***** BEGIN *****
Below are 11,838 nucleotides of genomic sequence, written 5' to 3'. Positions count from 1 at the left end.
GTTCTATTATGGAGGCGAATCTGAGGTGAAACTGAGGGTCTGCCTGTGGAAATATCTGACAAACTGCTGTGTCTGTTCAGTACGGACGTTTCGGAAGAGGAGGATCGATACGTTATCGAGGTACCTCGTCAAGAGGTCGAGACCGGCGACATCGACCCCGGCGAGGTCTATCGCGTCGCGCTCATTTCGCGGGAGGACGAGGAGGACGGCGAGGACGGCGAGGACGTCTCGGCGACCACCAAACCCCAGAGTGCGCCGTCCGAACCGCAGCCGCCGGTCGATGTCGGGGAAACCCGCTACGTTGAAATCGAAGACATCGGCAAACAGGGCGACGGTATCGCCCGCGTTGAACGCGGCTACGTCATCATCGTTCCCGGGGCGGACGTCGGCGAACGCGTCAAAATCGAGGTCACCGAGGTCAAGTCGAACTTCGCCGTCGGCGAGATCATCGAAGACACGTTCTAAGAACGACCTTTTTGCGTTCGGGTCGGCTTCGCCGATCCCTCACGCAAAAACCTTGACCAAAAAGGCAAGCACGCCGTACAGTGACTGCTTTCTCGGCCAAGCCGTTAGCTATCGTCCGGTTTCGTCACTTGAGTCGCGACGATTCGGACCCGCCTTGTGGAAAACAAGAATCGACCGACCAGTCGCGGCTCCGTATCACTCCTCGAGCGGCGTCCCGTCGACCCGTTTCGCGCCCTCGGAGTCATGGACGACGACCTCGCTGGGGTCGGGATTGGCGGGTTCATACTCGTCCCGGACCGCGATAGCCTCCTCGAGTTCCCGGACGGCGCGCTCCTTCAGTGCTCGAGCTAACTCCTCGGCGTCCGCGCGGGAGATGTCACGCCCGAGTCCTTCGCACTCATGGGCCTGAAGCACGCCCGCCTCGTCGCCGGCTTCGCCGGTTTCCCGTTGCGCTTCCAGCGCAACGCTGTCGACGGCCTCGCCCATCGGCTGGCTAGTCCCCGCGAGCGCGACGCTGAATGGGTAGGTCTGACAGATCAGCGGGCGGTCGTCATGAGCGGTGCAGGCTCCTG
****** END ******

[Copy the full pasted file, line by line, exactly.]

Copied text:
Below are 11,838 nucleotides of genomic sequence, written 5' to 3'. Positions count from 1 at the left end.
GTTCTATTATGGAGGCGAATCTGAGGTGAAACTGAGGGTCTGCCTGTGGAAATATCTGACAAACTGCTGTGTCTGTTCAGTACGGACGTTTCGGAAGAGGAGGATCGATACGTTATCGAGGTACCTCGTCAAGAGGTCGAGACCGGCGACATCGACCCCGGCGAGGTCTATCGCGTCGCGCTCATTTCGCGGGAGGACGAGGAGGACGGCGAGGACGGCGAGGACGTCTCGGCGACCACCAAACCCCAGAGTGCGCCGTCCGAACCGCAGCCGCCGGTCGATGTCGGGGAAACCCGCTACGTTGAAATCGAAGACATCGGCAAACAGGGCGACGGTATCGCCCGCGTTGAACGCGGCTACGTCATCATCGTTCCCGGGGCGGACGTCGGCGAACGCGTCAAAATCGAGGTCACCGAGGTCAAGTCGAACTTCGCCGTCGGCGAGATCATCGAAGACACGTTCTAAGAACGACCTTTTTGCGTTCGGGTCGGCTTCGCCGATCCCTCACGCAAAAACCTTGACCAAAAAGGCAAGCACGCCGTACAGTGACTGCTTTCTCGGCCAAGCCGTTAGCTATCGTCCGGTTTCGTCACTTGAGTCGCGACGATTCGGACCCGCCTTGTGGAAAACAAGAATCGACCGACCAGTCGCGGCTCCGTATCACTCCTCGAGCGGCGTCCCGTCGACCCGTTTCGCGCCCTCGGAGTCATGGACGACGACCTCGCTGGGGTCGGGATTGGCGGGTTCATACTCGTCCCGGACCGCGATAGCCTCCTCGAGTTCCCGGACGGCGCGCTCCTTCAGTGCTCGAGCTAACTCCTCGGCGTCCGCGCGGGAGATGTCACGCCCGAGTCCTTCGCACTCATGGGCCTGAAGCACGCCCGCCTCGTCGCCGGCTTCGCCGGTTTCCCGTTGCGCTTCCAGCGCAACGCTGTCGACGGCCTCGCCCATCGGCTGGCTAGTCCCCGCGAGCGCGACGCTGAATGGGTAGGTCTGACAGATCAGCGGGCGGTCGTCATGAGCGGTGCAGGCTCCTG